Saturday, September 6, 2008

Something to think about when creating a high school biology curriculum

As I decide what I will try to present to my kids this year, I'm coming across advice and lists I've saved in the last few months. Here is something I found on a discussion list for parents of homeschooling high schoolers. The parent looking for teaching suggestions was advised by a biology professor to have the kids develop questions and then search for the answers. He wrote:

And where will the questions come from? Various sources. Here are
thoughts: go to a park; to an aquarium; to a beach; to a natural
history museum (some can be deadly dull, of course); on vacation go to
a desert, a forest, a national park; just go outdoors and look around;
get a bunch of seeds (such as cucumber or sunflower), plant them in
disposable cups (maybe in Perlite) and do things with them (tip them
on their sides, put them across the room from a window, let them grow
in the dark from Day Zero to when they croak, cut off the top of the
plant, whatever) and see what happens and question WHY/HOW it
happened; take advantage of cuts, colds, bruises, allergies, sunburn,
suntan, zits--ANYTHING--to have an excuse to learn what's happening;
ANYTHING that can lead to questions.
He also wrote a random list of questions off the top of his head to
start on if the kids had not developed questions on their own:
Why do antibiotics stop working after a number of years?
Look at a map of Galapagos--why do same birds have diff beaks on
diff islands?
How do we know (or are learning) how different things are related?
How do new species evolve?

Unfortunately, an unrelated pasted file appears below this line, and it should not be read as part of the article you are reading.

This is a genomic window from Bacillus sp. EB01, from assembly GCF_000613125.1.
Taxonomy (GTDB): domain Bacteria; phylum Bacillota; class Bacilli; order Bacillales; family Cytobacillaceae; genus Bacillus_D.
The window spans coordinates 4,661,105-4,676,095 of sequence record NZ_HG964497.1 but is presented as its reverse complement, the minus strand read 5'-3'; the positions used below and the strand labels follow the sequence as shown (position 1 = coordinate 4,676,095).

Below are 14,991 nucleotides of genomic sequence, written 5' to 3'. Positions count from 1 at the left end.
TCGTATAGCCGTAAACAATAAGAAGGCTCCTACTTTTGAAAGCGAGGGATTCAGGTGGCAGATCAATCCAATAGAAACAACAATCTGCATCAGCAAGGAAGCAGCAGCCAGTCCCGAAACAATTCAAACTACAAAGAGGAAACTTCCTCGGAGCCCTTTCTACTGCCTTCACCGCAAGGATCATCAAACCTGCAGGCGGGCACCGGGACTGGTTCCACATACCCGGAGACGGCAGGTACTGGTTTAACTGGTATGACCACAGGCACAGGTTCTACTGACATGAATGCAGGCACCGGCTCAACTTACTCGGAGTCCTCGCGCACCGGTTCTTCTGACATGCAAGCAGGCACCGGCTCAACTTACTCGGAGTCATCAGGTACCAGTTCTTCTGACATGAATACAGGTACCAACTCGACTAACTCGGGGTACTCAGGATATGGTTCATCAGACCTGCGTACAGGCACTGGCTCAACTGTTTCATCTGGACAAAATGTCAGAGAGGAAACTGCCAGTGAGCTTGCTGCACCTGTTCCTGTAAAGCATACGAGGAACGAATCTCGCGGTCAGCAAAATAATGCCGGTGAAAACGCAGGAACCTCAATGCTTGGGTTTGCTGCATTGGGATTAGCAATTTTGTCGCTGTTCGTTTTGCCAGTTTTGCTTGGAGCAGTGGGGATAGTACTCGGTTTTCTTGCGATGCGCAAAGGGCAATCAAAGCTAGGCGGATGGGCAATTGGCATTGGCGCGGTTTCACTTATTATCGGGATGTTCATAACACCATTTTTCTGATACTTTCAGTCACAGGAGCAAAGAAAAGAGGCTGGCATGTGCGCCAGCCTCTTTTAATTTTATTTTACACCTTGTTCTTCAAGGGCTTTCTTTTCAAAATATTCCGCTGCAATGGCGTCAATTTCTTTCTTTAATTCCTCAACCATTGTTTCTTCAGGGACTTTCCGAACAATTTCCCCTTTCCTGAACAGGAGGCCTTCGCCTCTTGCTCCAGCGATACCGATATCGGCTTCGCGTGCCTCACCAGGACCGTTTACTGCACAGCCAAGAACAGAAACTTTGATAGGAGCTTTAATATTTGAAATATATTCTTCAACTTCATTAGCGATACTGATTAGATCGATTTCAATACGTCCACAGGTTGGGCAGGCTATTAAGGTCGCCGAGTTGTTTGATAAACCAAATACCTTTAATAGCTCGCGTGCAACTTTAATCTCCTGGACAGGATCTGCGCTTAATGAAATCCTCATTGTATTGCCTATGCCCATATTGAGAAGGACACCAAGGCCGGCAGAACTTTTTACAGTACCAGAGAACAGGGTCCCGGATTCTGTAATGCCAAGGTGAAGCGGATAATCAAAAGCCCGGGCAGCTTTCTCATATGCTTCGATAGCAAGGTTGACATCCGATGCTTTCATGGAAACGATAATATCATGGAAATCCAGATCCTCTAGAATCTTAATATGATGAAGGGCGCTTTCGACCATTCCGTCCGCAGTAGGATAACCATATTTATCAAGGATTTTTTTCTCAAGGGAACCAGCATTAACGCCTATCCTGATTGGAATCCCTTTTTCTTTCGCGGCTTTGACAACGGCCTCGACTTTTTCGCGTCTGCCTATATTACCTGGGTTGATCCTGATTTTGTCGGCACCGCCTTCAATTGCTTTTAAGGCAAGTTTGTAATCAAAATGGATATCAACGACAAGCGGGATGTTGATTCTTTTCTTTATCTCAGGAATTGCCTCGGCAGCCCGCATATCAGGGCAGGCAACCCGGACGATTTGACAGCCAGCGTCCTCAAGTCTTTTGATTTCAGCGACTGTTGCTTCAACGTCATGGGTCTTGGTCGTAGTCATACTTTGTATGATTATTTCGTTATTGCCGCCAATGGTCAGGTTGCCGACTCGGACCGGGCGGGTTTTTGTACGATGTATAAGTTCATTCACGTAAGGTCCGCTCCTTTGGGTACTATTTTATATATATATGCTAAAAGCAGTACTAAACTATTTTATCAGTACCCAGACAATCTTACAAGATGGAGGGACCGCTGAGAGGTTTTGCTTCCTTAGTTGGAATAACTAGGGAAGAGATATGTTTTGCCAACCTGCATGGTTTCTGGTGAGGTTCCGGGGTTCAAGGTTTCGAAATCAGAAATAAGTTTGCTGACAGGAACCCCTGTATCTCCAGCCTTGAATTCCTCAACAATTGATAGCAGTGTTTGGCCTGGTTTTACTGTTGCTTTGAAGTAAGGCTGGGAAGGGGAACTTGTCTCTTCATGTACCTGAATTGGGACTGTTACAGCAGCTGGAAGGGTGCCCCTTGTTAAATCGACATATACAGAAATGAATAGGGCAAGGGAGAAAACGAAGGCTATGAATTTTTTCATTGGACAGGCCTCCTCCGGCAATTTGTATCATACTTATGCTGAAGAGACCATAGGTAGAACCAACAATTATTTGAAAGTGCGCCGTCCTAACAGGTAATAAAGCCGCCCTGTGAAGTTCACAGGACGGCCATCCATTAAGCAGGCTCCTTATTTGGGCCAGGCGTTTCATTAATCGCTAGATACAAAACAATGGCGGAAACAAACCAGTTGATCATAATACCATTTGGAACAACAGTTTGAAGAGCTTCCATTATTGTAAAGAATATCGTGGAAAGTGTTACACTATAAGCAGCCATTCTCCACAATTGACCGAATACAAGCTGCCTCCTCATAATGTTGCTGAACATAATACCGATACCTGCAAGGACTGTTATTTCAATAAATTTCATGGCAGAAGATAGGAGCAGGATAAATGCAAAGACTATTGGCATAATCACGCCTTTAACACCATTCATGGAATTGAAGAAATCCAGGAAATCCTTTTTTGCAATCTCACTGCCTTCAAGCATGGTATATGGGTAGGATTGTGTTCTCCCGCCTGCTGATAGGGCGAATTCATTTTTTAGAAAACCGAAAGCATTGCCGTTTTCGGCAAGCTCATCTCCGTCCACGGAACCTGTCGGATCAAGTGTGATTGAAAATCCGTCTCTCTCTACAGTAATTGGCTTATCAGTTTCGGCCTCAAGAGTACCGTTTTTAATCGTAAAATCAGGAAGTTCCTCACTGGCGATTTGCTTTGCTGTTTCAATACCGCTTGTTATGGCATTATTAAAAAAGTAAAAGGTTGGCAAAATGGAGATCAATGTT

What IS a species?
How did life colonize the dry land?

How can you produce a calico cat? Can you just breed them with
each other?
Can two brown-eyed parents produce a blue-eyed child?
Look at those ants out there! What sex are they?

Why is vomitus sour/"burny"?
Why don't our stomach contents digest the stomach lining?
Why does our digestive tract have so many parts?

What is pollen? What does it do?
Why do plants grow toward the light?
What happens if you tip a plant on its side? Why?
Why don't some seeds germinate right away?
Why do poinsettias bloom around Christmas?
(look at root x.s., figure it out (no refs) and ask questions)
How do some plants manage to live where it's very dry?
Could we teach other plants to live where it's very dry?
(plant seeds--cucumber, sunflower, radish--in cups and just do
things with them; design experiments to understand why interesting
things happened)

Musculoskeletal system
Why are bedridden patients likely to break bones?
Why do astronauts have to exercise while in space and
be careful when they come down to Earth?
Why is a popped Achilles tendon serious? What does it do?
How does a broken bone heal?
Whales breathe air--why can't they breathe while on the beach?
Athletes are forever tearing their ACLs. What IS the ACL,
what does it do? What is the problem if it's torn?
Why are some runners better at distance events and others
better at dashes?
Are all the joints in our body structured the same? How do
they differ? Why are they structurally different?
Why are our knees so darn complicated?

Endocrine system
We keep reading about athletes on steroids... what are
steroids, do normally have them in our bodies, what do they do,
what are steroids used for in medicine, what's the fuss
about use by athletes, are there useful artificial steroids... ?

Cardiac system